Many pigments or lakes were thought to have medicinal properties, a feature that also appears in Mesoamerica. Cochineal, made from the bodies of insects that parasitize Opuntia cacti, remains a prominent example (Donkin 1977:22, 51). The Latin term pigmentum could mean either a pigment for application or a drug for ingestion (Greenfield 2005:83; Harley 1982:8); saffron, too, flavored food but also colored cloth (Barber 1999:117). This means that a connection was established between things that could be good to see and in some cases healthy to eat, although with the greater likelihood that moderate toxicity would result from ingestion or application to the skin. At least the user would feel an effect from such consumption (Balfour-Paul 1997:157-162). The alchemist labored at the intersection of medicine and the incipient science of chemistry. From such people came a failed search for the philosopher's stone, known not coincidentally as the "tincture," yet also new kinds of pigment and approaches to engineering lakes and dyes (Ball 2001:76). This process did not end when people tossed their alchemical tools. In the nineteenth century, modern mauve came about because of a search for a synthetic variety of quinine, the malaria remedy then available only from imported bark (Finlay 2003:352-353).

A history of pragmatics necessarily focuses on particular pigments and their subsequent processing, with implications for terminology and, through scarcity, value. Until the introduction of inexpensive chemical dyes, many colors were costly to create or reproduce—although free in nature, glimpsed on a butterfly wing or in a gaudy sunset, they were highly expensive when used in human craft. Distance from source led to circumstances in which a particular color advertised wealth and status. "Ultramarine," from crushed lapis, came literally from "across the water" (Ball 2001:92). According to Pliny, a pound of indigo equated to ten to twenty times the daily wage of the early first millennium AD, tempting many to indulge in the fraudulent practices of dilution and counterfeiting (Balfour-Paul 1997:11). Scarcity and value compounded themselves through sumptuary codes and the nature of such knowledge as personal or group secrets, which began to unravel with greater rapidity from 1770 on, when an ever-widening array of pigments set ablaze the works of J. M. W. Turner and other colorists (Ball 2001:161-163; that the pigments were not colorfast did not seem to bother Turner, to the extent that, in John Ruskin's words, a Turner work approaches "perfection a month after it is painted" and presumably does not retain it for long after [Finlay 2003:134-135]). Now there was color without limit or, rather, color use restricted only by the relative daring of the painter. The problems became, instead, how to discipline that palette and when to exercise selective choice within a drawer of possibilities.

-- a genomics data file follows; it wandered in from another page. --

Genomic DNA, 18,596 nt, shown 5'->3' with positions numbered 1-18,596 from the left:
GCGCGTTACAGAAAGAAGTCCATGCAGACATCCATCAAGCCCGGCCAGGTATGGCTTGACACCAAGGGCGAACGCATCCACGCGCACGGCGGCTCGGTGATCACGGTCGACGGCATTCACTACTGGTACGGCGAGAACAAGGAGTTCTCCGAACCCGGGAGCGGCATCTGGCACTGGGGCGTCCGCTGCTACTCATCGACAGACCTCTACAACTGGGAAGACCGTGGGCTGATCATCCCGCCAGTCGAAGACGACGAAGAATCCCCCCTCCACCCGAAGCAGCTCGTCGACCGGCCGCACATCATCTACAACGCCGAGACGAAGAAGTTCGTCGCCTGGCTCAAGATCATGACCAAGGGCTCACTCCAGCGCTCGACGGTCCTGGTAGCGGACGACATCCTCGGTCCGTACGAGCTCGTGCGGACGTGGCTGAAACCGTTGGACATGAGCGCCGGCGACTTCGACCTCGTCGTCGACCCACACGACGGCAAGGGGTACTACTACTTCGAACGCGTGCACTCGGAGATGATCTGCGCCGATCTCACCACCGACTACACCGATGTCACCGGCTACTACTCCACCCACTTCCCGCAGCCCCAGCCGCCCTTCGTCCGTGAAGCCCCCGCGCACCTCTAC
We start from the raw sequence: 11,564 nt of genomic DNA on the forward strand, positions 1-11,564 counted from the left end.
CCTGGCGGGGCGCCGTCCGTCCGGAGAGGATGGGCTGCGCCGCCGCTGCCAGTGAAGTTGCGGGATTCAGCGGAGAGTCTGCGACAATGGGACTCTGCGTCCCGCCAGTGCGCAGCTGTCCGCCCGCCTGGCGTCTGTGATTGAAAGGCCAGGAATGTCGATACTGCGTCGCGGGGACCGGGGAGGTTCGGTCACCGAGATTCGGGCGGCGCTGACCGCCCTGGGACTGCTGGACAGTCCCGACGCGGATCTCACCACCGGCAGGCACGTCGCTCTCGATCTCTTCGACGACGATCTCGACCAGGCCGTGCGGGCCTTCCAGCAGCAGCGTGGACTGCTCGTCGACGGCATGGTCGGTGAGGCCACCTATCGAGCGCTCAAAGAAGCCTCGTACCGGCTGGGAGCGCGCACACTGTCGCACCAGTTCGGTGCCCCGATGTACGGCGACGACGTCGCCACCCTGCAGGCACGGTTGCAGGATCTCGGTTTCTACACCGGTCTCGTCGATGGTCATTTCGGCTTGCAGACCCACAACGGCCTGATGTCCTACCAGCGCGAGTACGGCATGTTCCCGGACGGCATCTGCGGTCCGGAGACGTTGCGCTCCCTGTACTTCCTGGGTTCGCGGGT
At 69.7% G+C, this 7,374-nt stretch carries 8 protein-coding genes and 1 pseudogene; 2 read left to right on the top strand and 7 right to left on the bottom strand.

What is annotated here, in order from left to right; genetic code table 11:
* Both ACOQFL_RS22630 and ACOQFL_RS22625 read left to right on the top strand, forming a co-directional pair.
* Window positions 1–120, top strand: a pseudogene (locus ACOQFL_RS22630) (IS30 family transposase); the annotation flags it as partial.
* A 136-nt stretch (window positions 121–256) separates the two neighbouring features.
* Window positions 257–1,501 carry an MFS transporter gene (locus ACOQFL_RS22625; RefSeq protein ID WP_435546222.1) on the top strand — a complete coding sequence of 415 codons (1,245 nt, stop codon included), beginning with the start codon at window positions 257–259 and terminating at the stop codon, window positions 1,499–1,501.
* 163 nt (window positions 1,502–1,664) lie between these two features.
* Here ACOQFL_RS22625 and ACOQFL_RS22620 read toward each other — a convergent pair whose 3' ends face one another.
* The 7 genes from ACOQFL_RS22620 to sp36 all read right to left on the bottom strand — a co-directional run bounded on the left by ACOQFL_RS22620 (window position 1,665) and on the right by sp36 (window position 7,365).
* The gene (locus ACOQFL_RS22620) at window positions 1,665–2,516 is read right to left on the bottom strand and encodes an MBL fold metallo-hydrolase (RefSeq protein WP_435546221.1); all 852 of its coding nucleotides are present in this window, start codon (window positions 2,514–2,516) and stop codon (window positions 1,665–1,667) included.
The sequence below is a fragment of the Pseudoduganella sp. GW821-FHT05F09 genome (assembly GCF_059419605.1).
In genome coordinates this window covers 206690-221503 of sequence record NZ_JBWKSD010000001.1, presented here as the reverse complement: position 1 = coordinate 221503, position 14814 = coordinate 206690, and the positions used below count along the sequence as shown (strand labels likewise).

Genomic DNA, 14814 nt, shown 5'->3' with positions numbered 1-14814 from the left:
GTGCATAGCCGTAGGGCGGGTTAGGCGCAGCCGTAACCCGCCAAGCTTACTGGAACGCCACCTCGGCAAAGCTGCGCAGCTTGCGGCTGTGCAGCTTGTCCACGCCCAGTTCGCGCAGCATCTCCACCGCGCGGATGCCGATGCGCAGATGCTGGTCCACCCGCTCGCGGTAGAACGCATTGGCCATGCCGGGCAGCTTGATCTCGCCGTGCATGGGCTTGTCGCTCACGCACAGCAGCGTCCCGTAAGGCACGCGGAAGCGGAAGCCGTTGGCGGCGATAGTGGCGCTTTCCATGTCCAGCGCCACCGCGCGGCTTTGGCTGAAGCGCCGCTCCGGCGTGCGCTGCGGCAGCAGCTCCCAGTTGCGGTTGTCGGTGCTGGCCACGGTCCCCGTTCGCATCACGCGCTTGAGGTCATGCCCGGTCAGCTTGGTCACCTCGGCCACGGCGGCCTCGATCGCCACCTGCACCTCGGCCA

Comparative Theories of Color

A Western account, though difficult to detach from those of other parts of the world, frames useful questions about what colors meant, singly and in combination, and how they were produced as part of a loose tradition evolving in fits and starts over centuries. But it is still a Western account. It tells one set of stories out of many (for a useful bibliography, see A comparative perspective is at once more universal and more relative. Potentially, commonalities in widely different regions and times arise from basic human physiology and cognition. In turn, a sense of difference stems from alternative understandings of what color is and what color does. The first, a notion of universal commonality, bends to evolutionary process. By expressing relative value, the second submits to history in its nature as a procession of unique sequences, shifts in meaning, and patterns conditioned by innovation and varying legacies of acceptance or rejection.

Universalism makes itself felt through chemistry, mimesis, cognitive effects, and nomenclature. The first is the easiest to consider, because chemicals react the same way under similar conditions, regardless of cultural setting, with a superlative capacity for reproducibility. As material products, they can be understood precisely, given enough samples and time for testing. This might also apply to the related topic of physics, by which humans perceive murals or colored objects according to varying conditions of light. A more subjective matter, mimesis is the painter and pigment user's response to the questions, what is this thing I see? and how do I reproduce it? As Willem de Kooning said, "Flesh is the reason why oil painting was invented" (Ball 2001:113). In mimetic views of art, green is "naturally" the color of lush growth; blue, of "intensity"; black, of the night; red, of the color of blood, of agitated states because of flushed faces (Greenfield 2005:2). When red ocher occurs archaeologically—along with black, it serves as the earliest pigment known to humans (Clottes 1998:119; Wreschner 1980:632)—the pigment is said to signal, often in unprovable fashion, the blood of the dead, of prey, or of "sham menstruation" (Knight et al. 1995:96-97), and, just as "naturally," white refers to semen (Tilley 1999:270; Turner 1967:61, 78). To be sure, a recent report suggests that color space—the arrangement of colors into a comprehensible system—arises from a distinction between light and dark and the biologically salient red (Jameson and Alvarado 2003).